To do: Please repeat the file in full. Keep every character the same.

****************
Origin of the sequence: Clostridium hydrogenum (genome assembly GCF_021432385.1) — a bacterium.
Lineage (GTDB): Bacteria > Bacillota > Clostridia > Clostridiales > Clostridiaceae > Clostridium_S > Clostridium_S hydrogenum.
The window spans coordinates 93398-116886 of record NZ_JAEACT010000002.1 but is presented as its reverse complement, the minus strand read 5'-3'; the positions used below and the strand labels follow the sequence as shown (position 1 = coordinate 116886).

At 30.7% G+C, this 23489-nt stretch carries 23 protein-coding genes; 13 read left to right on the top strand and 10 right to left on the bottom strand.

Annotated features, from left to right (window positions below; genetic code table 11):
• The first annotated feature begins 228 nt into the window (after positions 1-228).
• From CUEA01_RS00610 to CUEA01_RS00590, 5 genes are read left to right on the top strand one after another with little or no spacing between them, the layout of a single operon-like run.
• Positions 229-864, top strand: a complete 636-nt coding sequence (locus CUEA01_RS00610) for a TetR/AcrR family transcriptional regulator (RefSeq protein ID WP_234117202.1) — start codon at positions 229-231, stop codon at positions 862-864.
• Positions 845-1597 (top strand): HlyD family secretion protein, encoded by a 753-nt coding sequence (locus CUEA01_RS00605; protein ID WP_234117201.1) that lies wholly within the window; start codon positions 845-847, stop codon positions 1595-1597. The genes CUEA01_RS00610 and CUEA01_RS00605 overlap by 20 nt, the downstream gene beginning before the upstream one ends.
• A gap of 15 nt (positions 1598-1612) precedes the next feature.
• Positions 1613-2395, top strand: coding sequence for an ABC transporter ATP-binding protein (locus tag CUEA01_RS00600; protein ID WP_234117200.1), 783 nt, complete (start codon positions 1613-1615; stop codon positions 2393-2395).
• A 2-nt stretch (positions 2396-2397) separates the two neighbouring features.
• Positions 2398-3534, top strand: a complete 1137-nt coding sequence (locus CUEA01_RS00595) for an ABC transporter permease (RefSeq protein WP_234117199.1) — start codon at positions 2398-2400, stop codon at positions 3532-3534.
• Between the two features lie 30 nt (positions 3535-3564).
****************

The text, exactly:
Origin of the sequence: Clostridium hydrogenum (genome assembly GCF_021432385.1) — a bacterium.
Lineage (GTDB): Bacteria > Bacillota > Clostridia > Clostridiales > Clostridiaceae > Clostridium_S > Clostridium_S hydrogenum.
The window spans coordinates 93398-116886 of record NZ_JAEACT010000002.1 but is presented as its reverse complement, the minus strand read 5'-3'; the positions used below and the strand labels follow the sequence as shown (position 1 = coordinate 116886).

At 30.7% G+C, this 23489-nt stretch carries 23 protein-coding genes; 13 read left to right on the top strand and 10 right to left on the bottom strand.

Annotated features, from left to right (window positions below; genetic code table 11):
• The first annotated feature begins 228 nt into the window (after positions 1-228).
• From CUEA01_RS00610 to CUEA01_RS00590, 5 genes are read left to right on the top strand one after another with little or no spacing between them, the layout of a single operon-like run.
• Positions 229-864, top strand: a complete 636-nt coding sequence (locus CUEA01_RS00610) for a TetR/AcrR family transcriptional regulator (RefSeq protein ID WP_234117202.1) — start codon at positions 229-231, stop codon at positions 862-864.
• Positions 845-1597 (top strand): HlyD family secretion protein, encoded by a 753-nt coding sequence (locus CUEA01_RS00605; protein ID WP_234117201.1) that lies wholly within the window; start codon positions 845-847, stop codon positions 1595-1597. The genes CUEA01_RS00610 and CUEA01_RS00605 overlap by 20 nt, the downstream gene beginning before the upstream one ends.
• A gap of 15 nt (positions 1598-1612) precedes the next feature.
• Positions 1613-2395, top strand: coding sequence for an ABC transporter ATP-binding protein (locus tag CUEA01_RS00600; protein ID WP_234117200.1), 783 nt, complete (start codon positions 1613-1615; stop codon positions 2393-2395).
• A 2-nt stretch (positions 2396-2397) separates the two neighbouring features.
• Positions 2398-3534, top strand: a complete 1137-nt coding sequence (locus CUEA01_RS00595) for an ABC transporter permease (RefSeq protein WP_234117199.1) — start codon at positions 2398-2400, stop codon at positions 3532-3534.
• Between the two features lie 30 nt (positions 3535-3564).